Burr & Forman

08.17.2020   |   ATDS, Blog Articles, Consumer Finance Litigation, TCPA

District of Kansas Holds a Device that Dials from Stored Customer Database is Not an ATDS

On April 13, 2020, the District Court of Kansas in Hampton v. Barclays Bank Delaware, No. 18-4071-DDC-ADM, 2020 WL 4698476 (D. Kan. Aug. 13, 2020), joined the Seventh and Eleventh Circuits in holding that devices that exclusively dial numbers stored in a customer database do not qualify as autodialers under the TCPA.

The Plaintiff, Anthony Hampton (“Plaintiff”), asserted numerous claims against multiple defendants, including a TCPA claim against Marketplace Loan Grantor Trust, Series 2016-LD1’s (“Marketplace”). Specifically, Plaintiff claimed Marketplace violated the Telephone Consumer Protection Act (“TCPA”) by using an automatic telephone dialing system (“ATDS”) to call his cell phone without his consent.

Subject to certain exceptions, the TCPA prohibits using an ATDS to call a cell phone. See 47 U.S.C. § 227(b)(1)(A)(iii)). An ATDS is defined as “equipment which has the capacity—(A) to store or produce telephone numbers to be called, using a random or sequential number generator; and (B) to dial such numbers.” Id. § 227(a). Recently, a circuit split has emerged as to whether a device that dials numbers from a stored list qualifies as an autodialer. See Hampton, 2020 WL 4698476, at *25.

The system at issue in Hampton was “a cloud-based calling system from Five9 (the ‘Calling System’).” Id. at *23. The Calling System did not use and did not have the capacity to use a random or sequential number generator. See id. “[T]he Calling System use[d] lists of phone numbers generated from customer records” that were “most often, contained in spreadsheets and uploaded to the Calling System.” Id. Additionally, the Calling System did not use recorded messages or artificial voices, and all messages were left by live representatives. See id.

As the Tenth Circuit has not yet addressed “whether devices that exclusively dial numbers stored in a customer database qualify as automatic telephone dialing systems,” the District Court of Kansas analyzed how the Third, Seventh, Ninth, and Eleventh Circuits have decided the question before predicting how the Tenth Circuit would decide the question. See id. at *24.

The Court explained that both the Seventh and Eleventh Circuit decisions, Gadelhak v. AT&T Services, Inc., 950 F.3d 458 (7th Cir. 2020) and Glasser v. Hilton Grand Vacations Co., LLC, 948 F.3d 1301 (11th Cir. 2020), “exhaustively analyze the statute’s text” while the Ninth Circuit decision, Marks v. Crunch San Diego, LLC, 904 F.3d 1041 (9th Cir. 2018), found the statutory language was ambiguous and did not reach a conclusion about it. Following the Seventh and Eleventh Circuits’ lead, the Court observed that “the statute prohibits devices with the capacity to dial random or sequential numbers, even though that same device also potentially could be used to call phone numbers stored in a database.” Hampton, 2020 WL 4698476, at * 29. The Court further observed that the 11th Circuit’s interpretation was supported by the legislative history and that Congress’s decision not to amend the TCPA in 2015 did not equate to approval of the FCC’s 2015 Order, which “explained that (1) a device’s ‘capacity’ means its ‘potential functionalities with modifications such as software changes,’ and (2) predictive dialers qualify as autodialers. Id. at *24 (citations and internal quotations omitted); see id. at *29.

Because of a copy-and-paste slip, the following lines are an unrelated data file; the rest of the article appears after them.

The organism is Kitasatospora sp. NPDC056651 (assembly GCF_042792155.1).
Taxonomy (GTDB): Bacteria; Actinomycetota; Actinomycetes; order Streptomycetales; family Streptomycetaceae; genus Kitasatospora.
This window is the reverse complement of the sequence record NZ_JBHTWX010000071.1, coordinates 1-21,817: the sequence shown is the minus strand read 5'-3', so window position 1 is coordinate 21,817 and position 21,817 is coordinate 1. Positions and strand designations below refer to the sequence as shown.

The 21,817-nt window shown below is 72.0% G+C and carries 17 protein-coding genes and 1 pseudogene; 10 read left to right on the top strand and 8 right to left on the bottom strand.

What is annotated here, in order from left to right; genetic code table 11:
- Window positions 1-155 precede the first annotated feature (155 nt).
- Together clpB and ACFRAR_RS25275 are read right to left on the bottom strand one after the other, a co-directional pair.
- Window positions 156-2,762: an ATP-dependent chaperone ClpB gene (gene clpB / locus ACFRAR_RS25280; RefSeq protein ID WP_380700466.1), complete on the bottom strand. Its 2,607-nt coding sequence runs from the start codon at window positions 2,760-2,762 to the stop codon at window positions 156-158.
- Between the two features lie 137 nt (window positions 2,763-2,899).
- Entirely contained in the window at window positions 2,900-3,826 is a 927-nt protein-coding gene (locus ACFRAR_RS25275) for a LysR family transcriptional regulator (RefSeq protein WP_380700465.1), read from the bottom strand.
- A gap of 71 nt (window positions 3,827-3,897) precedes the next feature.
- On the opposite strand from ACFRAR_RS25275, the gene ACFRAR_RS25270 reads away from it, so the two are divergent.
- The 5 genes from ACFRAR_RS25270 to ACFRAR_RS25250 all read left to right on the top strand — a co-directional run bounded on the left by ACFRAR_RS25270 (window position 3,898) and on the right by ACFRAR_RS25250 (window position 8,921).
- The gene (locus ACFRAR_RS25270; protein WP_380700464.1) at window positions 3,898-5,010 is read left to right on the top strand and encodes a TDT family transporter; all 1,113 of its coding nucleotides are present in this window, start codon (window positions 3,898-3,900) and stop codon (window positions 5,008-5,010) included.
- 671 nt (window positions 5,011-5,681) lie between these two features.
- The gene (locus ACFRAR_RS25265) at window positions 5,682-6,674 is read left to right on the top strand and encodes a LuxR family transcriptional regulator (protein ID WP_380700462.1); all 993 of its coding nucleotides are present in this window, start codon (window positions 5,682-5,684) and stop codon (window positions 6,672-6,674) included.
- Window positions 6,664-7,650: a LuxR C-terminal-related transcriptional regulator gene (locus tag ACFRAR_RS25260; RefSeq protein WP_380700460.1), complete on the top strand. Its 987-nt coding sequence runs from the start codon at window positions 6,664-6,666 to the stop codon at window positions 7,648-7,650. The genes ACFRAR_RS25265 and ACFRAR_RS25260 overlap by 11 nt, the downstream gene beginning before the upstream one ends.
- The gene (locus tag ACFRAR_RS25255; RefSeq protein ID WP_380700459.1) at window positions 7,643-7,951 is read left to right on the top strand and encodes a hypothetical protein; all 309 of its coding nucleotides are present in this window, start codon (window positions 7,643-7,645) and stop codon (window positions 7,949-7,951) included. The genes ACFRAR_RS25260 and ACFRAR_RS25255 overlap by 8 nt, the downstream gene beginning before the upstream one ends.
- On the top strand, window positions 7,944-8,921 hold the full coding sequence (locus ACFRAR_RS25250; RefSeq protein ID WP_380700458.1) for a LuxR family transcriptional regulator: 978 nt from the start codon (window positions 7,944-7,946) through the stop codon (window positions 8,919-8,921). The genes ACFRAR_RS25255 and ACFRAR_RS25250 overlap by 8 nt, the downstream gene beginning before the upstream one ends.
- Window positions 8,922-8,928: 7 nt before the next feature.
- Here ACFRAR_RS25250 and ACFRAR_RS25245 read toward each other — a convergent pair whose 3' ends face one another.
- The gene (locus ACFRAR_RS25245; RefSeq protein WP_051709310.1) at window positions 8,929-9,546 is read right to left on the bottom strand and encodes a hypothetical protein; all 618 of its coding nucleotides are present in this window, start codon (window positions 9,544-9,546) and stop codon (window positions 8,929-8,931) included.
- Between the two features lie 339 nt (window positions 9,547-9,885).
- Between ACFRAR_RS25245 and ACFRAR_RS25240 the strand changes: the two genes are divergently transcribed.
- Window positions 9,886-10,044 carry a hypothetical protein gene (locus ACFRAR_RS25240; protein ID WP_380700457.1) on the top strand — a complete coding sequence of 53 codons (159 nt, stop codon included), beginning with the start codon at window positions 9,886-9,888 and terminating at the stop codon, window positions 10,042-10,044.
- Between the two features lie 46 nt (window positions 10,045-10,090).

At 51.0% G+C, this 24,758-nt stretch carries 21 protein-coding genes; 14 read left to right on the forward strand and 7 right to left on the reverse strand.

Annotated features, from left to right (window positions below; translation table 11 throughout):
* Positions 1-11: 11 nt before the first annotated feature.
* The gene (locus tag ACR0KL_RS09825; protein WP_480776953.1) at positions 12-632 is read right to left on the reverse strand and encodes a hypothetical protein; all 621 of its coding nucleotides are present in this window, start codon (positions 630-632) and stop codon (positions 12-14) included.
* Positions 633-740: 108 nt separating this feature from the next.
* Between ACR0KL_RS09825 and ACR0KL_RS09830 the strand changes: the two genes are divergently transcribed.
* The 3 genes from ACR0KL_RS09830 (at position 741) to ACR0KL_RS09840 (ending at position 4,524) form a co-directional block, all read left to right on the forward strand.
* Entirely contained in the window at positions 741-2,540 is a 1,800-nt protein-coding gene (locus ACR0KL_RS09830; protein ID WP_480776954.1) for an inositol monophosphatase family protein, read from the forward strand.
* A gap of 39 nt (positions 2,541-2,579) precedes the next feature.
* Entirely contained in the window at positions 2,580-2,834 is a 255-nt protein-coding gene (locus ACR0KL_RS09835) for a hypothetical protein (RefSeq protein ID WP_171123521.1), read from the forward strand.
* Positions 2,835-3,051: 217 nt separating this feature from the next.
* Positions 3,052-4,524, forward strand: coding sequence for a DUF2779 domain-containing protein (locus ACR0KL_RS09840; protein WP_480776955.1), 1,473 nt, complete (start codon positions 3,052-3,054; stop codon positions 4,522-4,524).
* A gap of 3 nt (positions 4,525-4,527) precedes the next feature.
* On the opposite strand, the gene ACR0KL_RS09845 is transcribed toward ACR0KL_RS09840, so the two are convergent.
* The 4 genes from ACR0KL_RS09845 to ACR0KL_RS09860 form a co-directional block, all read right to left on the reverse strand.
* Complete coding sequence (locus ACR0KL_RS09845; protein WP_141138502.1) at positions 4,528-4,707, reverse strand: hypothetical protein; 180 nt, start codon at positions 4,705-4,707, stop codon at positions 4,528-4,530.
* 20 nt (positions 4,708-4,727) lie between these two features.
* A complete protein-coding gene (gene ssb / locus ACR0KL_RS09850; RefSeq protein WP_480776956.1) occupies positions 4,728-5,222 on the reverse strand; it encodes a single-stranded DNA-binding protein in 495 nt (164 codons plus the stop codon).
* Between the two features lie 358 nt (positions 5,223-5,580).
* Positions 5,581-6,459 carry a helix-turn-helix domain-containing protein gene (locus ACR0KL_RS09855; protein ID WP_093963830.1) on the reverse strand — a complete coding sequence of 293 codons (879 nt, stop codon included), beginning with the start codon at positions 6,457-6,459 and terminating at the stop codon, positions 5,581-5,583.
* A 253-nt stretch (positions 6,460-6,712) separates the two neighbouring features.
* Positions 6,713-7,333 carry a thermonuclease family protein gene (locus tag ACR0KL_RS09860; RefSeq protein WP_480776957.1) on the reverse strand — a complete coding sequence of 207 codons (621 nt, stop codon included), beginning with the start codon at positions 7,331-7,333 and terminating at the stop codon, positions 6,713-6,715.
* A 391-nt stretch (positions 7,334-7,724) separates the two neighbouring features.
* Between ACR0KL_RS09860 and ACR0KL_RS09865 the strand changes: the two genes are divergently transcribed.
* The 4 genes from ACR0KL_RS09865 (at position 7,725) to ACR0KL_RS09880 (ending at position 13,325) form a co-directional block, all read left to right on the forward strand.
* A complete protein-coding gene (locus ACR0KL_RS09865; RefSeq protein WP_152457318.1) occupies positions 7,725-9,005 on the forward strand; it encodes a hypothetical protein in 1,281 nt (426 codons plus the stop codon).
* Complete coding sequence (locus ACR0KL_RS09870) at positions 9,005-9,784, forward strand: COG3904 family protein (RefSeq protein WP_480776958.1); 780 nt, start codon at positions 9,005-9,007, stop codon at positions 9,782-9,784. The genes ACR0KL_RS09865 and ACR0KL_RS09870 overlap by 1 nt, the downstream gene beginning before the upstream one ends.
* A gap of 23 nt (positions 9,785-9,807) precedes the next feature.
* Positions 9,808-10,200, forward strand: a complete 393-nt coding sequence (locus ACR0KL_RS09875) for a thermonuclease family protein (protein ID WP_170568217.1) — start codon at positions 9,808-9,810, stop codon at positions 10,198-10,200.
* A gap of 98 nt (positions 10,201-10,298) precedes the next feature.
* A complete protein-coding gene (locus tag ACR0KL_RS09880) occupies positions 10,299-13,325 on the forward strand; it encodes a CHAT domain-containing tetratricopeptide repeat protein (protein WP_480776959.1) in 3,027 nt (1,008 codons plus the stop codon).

The Court thus concluded that “[t]he uncontroverted summary judgment facts show that the Calling System exclusively used phone numbers taken from a database of customers and thus lacked the capacity to function as an ATDS.” Id. at *30. Because the Court predicted that the Tenth Circuit would follow the Seventh and Eleventh Circuits, which exclude this type of device from the definition of an ATDS, the Court granted summary judgment in favor of Marketplace on Plaintiff’s TCPA claim. See id.

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